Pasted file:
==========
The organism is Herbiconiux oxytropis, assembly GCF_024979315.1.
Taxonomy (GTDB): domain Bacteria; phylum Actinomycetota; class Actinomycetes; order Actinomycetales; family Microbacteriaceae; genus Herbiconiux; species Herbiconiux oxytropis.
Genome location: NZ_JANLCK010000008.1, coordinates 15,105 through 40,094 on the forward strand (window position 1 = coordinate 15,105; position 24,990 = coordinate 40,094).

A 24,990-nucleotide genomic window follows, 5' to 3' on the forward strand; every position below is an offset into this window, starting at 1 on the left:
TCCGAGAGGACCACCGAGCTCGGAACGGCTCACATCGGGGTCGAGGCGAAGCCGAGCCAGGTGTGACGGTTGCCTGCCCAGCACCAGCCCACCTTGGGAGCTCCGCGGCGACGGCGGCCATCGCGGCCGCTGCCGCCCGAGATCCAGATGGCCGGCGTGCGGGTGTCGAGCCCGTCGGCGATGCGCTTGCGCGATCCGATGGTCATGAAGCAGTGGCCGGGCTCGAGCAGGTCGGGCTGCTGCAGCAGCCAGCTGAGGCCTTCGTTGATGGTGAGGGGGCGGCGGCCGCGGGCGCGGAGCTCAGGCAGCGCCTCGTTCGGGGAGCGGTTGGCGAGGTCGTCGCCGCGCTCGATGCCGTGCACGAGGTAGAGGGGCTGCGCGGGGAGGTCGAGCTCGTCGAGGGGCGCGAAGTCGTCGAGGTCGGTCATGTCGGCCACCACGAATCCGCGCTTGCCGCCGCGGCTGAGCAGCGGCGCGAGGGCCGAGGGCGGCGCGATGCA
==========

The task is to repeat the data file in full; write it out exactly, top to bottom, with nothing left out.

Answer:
The organism is Herbiconiux oxytropis, assembly GCF_024979315.1.
Taxonomy (GTDB): domain Bacteria; phylum Actinomycetota; class Actinomycetes; order Actinomycetales; family Microbacteriaceae; genus Herbiconiux; species Herbiconiux oxytropis.
Genome location: NZ_JANLCK010000008.1, coordinates 15,105 through 40,094 on the forward strand (window position 1 = coordinate 15,105; position 24,990 = coordinate 40,094).

A 24,990-nucleotide genomic window follows, 5' to 3' on the forward strand; every position below is an offset into this window, starting at 1 on the left:
TCCGAGAGGACCACCGAGCTCGGAACGGCTCACATCGGGGTCGAGGCGAAGCCGAGCCAGGTGTGACGGTTGCCTGCCCAGCACCAGCCCACCTTGGGAGCTCCGCGGCGACGGCGGCCATCGCGGCCGCTGCCGCCCGAGATCCAGATGGCCGGCGTGCGGGTGTCGAGCCCGTCGGCGATGCGCTTGCGCGATCCGATGGTCATGAAGCAGTGGCCGGGCTCGAGCAGGTCGGGCTGCTGCAGCAGCCAGCTGAGGCCTTCGTTGATGGTGAGGGGGCGGCGGCCGCGGGCGCGGAGCTCAGGCAGCGCCTCGTTCGGGGAGCGGTTGGCGAGGTCGTCGCCGCGCTCGATGCCGTGCACGAGGTAGAGGGGCTGCGCGGGGAGGTCGAGCTCGTCGAGGGGCGCGAAGTCGTCGAGGTCGGTCATGTCGGCCACCACGAATCCGCGCTTGCCGCCGCGGCTGAGCAGCGGCGCGAGGGCCGAGGGCGGCGCGATGCA